Regional organized crime networks outmaneuver existing national response strategies
Organized crime in Latin America has grown in power, reach, and flexibility, and lack of regional coordination allows such networks to transfer activity from country to country to avoid specific national counter-measure strategies.
"The Twelfth United Nations Congress on Crime Prevention and Criminal Justice, held in Salvador, Brazil (12-19 April 2010),1 argued for comprehensive strategies to cope with organized crime; it indicated that organized crime works by infiltrating country systems, operates across different regions and countries and has developed capabilities able to surpass those of the states." One workshop concluded that the link between drug trafficking and organized crime is a major risk to national security, and has the potential to spread through the region. Existing crime hotspots (see map) host illegal activities including drug smuggling, coca production, hosting regional and international terrorist groups, arms trade, and human trafficking.
"The approach, on a national level, has been to share intelligence, prosecute illegal activities, increase conviction periods and often militarize the response to organized crime bands in an attempt to disarticulate them. However, this approach suffers the “balloon effect”, in the sense that when authorities put pressure on one zone, illegal activities tend to migrate to another zone. For example, increased surveillance in Peru and Colombia means that drug smuggling to North America is now more commonly done through northern Venezuela, and the TPA is increasingly used to smuggle drugs to Europe."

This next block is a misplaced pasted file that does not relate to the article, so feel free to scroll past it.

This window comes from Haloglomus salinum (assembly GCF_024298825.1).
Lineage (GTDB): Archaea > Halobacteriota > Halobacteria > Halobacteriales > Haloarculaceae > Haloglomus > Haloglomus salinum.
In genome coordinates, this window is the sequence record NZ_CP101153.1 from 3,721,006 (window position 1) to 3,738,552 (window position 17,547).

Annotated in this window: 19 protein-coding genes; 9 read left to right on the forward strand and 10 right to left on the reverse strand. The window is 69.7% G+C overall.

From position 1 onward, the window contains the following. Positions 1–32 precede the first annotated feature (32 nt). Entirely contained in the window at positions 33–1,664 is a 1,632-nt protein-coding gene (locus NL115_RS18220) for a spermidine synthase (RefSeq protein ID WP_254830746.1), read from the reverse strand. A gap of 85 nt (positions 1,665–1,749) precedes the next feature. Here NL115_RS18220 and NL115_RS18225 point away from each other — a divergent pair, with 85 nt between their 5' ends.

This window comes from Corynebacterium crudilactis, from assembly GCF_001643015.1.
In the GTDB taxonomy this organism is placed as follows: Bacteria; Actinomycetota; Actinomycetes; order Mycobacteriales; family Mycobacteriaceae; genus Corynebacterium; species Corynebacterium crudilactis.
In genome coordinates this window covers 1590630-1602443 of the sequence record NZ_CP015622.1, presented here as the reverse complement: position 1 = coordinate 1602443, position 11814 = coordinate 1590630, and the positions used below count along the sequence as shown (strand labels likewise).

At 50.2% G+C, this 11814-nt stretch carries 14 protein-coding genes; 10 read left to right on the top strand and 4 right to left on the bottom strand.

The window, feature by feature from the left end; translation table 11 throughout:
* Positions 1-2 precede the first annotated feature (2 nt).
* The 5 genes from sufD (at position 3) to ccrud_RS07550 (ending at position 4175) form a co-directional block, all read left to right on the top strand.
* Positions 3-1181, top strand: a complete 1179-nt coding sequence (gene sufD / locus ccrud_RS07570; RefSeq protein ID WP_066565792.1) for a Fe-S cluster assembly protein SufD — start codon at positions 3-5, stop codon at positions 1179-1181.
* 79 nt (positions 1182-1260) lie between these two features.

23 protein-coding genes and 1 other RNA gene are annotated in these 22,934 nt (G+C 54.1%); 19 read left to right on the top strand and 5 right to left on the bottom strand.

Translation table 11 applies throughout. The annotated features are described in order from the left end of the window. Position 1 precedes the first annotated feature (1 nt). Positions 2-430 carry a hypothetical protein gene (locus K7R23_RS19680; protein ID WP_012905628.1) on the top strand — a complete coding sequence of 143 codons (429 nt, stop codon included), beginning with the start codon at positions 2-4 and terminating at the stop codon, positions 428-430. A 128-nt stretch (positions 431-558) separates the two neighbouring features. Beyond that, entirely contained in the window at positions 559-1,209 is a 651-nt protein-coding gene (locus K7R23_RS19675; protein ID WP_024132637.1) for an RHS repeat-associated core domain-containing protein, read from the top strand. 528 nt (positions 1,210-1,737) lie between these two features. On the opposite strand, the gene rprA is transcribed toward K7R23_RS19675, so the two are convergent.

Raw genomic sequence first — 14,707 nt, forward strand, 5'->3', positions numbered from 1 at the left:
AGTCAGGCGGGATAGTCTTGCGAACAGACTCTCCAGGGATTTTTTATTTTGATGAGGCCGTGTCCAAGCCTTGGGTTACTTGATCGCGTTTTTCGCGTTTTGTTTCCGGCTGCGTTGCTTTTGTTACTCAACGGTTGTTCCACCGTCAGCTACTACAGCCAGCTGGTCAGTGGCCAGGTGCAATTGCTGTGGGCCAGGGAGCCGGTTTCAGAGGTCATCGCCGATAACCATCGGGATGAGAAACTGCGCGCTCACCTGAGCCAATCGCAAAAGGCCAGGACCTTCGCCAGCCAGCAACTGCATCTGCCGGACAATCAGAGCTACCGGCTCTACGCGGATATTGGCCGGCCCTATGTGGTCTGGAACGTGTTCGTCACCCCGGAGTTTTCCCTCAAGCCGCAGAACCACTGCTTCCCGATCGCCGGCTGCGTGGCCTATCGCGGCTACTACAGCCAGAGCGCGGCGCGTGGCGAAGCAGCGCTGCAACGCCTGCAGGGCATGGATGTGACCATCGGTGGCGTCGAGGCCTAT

"This is a worrying trend, particularly because it gives the impression of an endless war on drug smuggling, where success in one geographical area usually means escalation in another. A regional response should be based on the establishment of an adequate legislative framework, the setting up of capacity-building programs and the strengthening of regional and sub-regional cooperation, based on shared responsibility, as well as increased coordination of surveillance of international crime organizations. The alternative, when conflicts become unmanageable, is militarization; and if this is the case, the costs in terms of human lives, destruction of livelihoods and suppression of civil liberties."
Sources:FORO Nacional/Internacional, May 2010, page 2: http://newsletters.clearsignals.org/RAND_May2010.pdf#page=2
See the agenda, documents and main conclusions at http://www.unodc.org/unodc/en/crime-congress/crime-congresses.html
United Nations Twelfth United Nations Congress on Crime Prevention and Criminal Justice (2010), Background paper: Workshop on Links between Drug Trafficking and Other Forms of Organized Crime, A/CONF.213/15, in http://www.unodc.org/documents/crime-congress/12th-Crime-Congress/Documents/A_CONF.213_15/V1051054e.pdf
See United Nations – Office on drugs and crime (2002), Results of a pilot survey of forty selected organized criminal groups in sixteen countries, Geneva: UNODC.